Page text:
], if the temperature is normally distributed, T~N(μT,σT2), a 1st order Taylor expansion for 1/T results in T1~N(μT1,μT4σT2). If the partial pressures of the constituents are constant, then the transmission is soley dependent on T and is distributed as t~LN(rQμT1,(rQ)2μT4σT2). Note that QμT1 is in units of reciprocal length and may be interpreted as the total volume extinction coefficient for the layer, αv. Thus, alternatively, the transmission may be expressed as t~LN(αvr,(αvr)2μT2σT2). Note also that because μT>>σT (e.g., μT300K, σT<50K), the constraint t(T)=eαqr/T1 is naturally enforced without introducing truncated lognormal distributions for transmissions as was necessary in [1

1. A. Ben-David and C. E. Davidson, “Probability theory for 3-layer remote sensing radiative transfer model: univariate case,” Opt. Express 20(9), 10004–10033 (2012), doi:. [CrossRef] [PubMed]

]. For example, for μT/σT=5, the probability for T < 0  —and therefore t > 1 —is negligible (less than 3×10−7).

The Planck blackbody function is given by B(T)=k1(ek2/T1)1, where k1 and k2 are constants that depend on wavelength (in the Appendix, k1, k2, and later, k3 and k4, are constants not to be confused with the indices kj that appear in the body of the paper). In [1

1. A. Ben-David and C. E. Davidson, “Probability theory for 3-layer remote sensing radiative transfer model: univariate case,” Opt. Express 20(9), 10004–10033 (2012), doi:. [CrossRef] [PubMed]

] (section 3.1.1), we used a lognormal approximation for the term x=ek2/T1 to show that B(T) is lognormally distributed. The approximation for x as a lognormal variate involves using the first-order Taylor for 1/T and finding population parameters μx and σx such that the correct mean and variance are produced. The mean and variance of x are E=E(ek2/T)1=exp(k2μT1+12k22μT4σT2)1, V=var(ek2/T)=[exp(k22μT4σT2)1](E+1)2, respectively. Using the moment matching conditions (property (ii) in Appendix A of [1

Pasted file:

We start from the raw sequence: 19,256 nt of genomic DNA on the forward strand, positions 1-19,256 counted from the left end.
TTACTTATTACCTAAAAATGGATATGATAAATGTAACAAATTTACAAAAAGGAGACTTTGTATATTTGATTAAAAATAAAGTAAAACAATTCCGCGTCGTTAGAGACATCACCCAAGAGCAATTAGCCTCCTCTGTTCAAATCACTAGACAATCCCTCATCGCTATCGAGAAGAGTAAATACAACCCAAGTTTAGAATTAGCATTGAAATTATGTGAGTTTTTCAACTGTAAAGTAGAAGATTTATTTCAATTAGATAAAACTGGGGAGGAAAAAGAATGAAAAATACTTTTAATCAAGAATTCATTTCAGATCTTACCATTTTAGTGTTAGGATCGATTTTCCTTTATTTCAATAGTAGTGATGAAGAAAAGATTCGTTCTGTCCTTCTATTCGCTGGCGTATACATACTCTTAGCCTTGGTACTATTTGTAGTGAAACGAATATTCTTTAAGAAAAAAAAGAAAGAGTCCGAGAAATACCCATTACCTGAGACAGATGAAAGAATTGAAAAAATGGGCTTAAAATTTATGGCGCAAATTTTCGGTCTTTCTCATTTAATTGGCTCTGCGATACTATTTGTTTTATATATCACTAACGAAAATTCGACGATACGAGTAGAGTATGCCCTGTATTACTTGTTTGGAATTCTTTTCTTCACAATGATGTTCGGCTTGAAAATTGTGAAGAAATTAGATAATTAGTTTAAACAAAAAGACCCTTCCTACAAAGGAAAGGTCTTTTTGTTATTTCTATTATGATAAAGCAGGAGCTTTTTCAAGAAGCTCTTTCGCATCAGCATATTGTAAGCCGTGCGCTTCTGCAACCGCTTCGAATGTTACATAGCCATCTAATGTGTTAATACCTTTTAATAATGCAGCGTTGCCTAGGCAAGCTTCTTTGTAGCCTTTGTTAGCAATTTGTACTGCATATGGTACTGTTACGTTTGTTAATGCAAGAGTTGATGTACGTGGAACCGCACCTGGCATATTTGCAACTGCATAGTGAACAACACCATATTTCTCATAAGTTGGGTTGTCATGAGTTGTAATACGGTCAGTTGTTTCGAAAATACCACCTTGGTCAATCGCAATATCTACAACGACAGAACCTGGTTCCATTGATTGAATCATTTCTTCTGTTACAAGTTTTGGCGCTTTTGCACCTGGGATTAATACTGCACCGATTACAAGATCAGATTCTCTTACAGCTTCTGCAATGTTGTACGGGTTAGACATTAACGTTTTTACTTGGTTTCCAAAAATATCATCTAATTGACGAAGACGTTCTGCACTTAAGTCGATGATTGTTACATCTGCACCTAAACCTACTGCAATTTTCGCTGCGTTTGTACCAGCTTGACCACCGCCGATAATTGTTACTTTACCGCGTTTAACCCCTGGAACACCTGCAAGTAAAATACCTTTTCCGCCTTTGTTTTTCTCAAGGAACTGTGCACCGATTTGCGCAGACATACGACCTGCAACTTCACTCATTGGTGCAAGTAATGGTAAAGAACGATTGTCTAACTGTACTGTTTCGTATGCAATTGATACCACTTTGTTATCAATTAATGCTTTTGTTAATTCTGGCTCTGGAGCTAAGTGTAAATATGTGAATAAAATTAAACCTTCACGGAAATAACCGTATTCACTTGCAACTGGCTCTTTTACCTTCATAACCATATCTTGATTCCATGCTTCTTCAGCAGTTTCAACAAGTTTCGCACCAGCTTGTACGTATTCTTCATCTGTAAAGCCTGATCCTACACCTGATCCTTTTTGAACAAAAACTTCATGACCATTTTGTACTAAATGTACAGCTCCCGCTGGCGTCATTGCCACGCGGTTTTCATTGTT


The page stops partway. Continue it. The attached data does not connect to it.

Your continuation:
1. A. Ben-David and C. E. Davidson, “Probability theory for 3-layer remote sensing radiative transfer model: univariate case,” Opt. Express 20(9), 10004–10033 (2012), doi:. [CrossRef] [PubMed]

]) results in σx2=ln(1+VE2), μx=lnE12σx2.

Since x~LN(μx,σx2), there exists an associated variable u=lnx~N(μx,σx2) that is a linear transformation of 1/T, u=k3Tk4, such that E(k3Tk4)=μx and var(k3Tk4)=σx2. Thus, the lognormal approximation for x is consistent with the functional approximation x=ek2/T1e(k3/T)k4 with k3=σxσT1μT2 and k4=μx+σxσT1μT. As a result,